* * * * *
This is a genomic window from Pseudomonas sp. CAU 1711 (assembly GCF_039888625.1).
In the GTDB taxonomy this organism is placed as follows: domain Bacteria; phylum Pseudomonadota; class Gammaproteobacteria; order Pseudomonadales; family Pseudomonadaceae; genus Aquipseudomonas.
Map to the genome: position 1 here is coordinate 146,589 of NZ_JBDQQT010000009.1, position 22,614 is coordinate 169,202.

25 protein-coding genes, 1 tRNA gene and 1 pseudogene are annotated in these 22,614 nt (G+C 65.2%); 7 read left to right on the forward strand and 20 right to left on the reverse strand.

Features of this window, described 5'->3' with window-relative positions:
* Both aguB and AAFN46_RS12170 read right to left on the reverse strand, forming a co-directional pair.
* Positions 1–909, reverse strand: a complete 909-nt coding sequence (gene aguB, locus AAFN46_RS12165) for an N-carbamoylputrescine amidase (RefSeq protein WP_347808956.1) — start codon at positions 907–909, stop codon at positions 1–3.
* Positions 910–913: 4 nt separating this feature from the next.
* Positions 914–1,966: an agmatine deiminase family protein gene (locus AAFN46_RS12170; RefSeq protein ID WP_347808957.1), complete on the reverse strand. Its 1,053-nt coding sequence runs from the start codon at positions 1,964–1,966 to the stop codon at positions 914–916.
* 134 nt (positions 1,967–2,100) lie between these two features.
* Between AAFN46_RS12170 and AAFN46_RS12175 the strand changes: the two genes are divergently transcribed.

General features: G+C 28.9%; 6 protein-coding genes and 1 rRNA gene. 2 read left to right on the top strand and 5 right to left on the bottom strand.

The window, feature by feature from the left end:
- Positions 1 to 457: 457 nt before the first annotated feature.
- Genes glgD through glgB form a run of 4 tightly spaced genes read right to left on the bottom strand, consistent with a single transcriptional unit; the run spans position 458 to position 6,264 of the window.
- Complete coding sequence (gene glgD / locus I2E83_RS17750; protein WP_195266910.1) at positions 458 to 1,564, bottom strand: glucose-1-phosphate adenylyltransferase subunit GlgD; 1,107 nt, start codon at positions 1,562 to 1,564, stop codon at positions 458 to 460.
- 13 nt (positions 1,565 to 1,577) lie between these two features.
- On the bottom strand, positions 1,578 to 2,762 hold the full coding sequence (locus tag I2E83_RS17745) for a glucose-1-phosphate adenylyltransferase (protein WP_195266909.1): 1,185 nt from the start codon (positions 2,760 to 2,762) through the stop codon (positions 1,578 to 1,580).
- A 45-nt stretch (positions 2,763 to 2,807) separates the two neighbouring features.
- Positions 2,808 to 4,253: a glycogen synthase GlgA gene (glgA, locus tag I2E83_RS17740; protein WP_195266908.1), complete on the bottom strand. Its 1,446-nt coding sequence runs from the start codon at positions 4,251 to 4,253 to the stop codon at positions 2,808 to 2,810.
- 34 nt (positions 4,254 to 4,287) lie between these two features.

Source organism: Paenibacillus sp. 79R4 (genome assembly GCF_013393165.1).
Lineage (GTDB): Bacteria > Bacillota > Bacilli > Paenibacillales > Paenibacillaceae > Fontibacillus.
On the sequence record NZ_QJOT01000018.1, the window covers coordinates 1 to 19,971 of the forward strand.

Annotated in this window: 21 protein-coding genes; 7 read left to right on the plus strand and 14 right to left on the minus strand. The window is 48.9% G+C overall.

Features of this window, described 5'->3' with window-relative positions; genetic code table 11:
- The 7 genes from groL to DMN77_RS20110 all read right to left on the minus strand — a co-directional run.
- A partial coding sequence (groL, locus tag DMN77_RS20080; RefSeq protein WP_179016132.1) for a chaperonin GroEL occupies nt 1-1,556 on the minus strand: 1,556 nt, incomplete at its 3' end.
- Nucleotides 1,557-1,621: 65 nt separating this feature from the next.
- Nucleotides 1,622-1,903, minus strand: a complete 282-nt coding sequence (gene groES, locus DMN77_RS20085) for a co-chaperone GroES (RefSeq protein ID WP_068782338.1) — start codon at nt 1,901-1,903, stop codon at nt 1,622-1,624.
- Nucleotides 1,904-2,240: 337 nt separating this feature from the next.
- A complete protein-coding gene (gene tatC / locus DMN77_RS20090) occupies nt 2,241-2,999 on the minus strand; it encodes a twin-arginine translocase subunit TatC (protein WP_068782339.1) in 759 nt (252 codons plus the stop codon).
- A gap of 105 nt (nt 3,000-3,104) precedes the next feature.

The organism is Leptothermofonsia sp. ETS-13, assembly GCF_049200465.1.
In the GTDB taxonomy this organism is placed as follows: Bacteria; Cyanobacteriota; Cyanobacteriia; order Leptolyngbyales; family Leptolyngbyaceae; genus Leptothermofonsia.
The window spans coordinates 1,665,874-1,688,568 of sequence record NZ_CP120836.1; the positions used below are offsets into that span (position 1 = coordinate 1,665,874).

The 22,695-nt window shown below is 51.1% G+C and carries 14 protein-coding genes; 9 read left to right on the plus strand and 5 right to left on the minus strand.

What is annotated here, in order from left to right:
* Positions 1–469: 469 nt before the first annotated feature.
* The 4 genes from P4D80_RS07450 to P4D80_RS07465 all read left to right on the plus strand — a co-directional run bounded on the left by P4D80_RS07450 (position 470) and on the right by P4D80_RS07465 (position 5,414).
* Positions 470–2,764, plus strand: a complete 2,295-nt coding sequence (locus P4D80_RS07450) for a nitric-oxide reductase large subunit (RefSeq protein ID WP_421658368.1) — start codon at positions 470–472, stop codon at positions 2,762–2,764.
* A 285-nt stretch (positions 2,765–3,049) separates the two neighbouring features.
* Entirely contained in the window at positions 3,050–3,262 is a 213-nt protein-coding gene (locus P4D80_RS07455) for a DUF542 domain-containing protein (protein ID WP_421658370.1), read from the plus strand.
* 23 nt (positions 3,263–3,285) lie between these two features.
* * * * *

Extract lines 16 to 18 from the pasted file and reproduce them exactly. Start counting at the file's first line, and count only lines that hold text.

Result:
- Complete coding sequence (gene glgD / locus I2E83_RS17750; protein WP_195266910.1) at positions 458 to 1,564, bottom strand: glucose-1-phosphate adenylyltransferase subunit GlgD; 1,107 nt, start codon at positions 1,562 to 1,564, stop codon at positions 458 to 460.
- 13 nt (positions 1,565 to 1,577) lie between these two features.
- On the bottom strand, positions 1,578 to 2,762 hold the full coding sequence (locus tag I2E83_RS17745) for a glucose-1-phosphate adenylyltransferase (protein WP_195266909.1): 1,185 nt from the start codon (positions 2,760 to 2,762) through the stop codon (positions 1,578 to 1,580).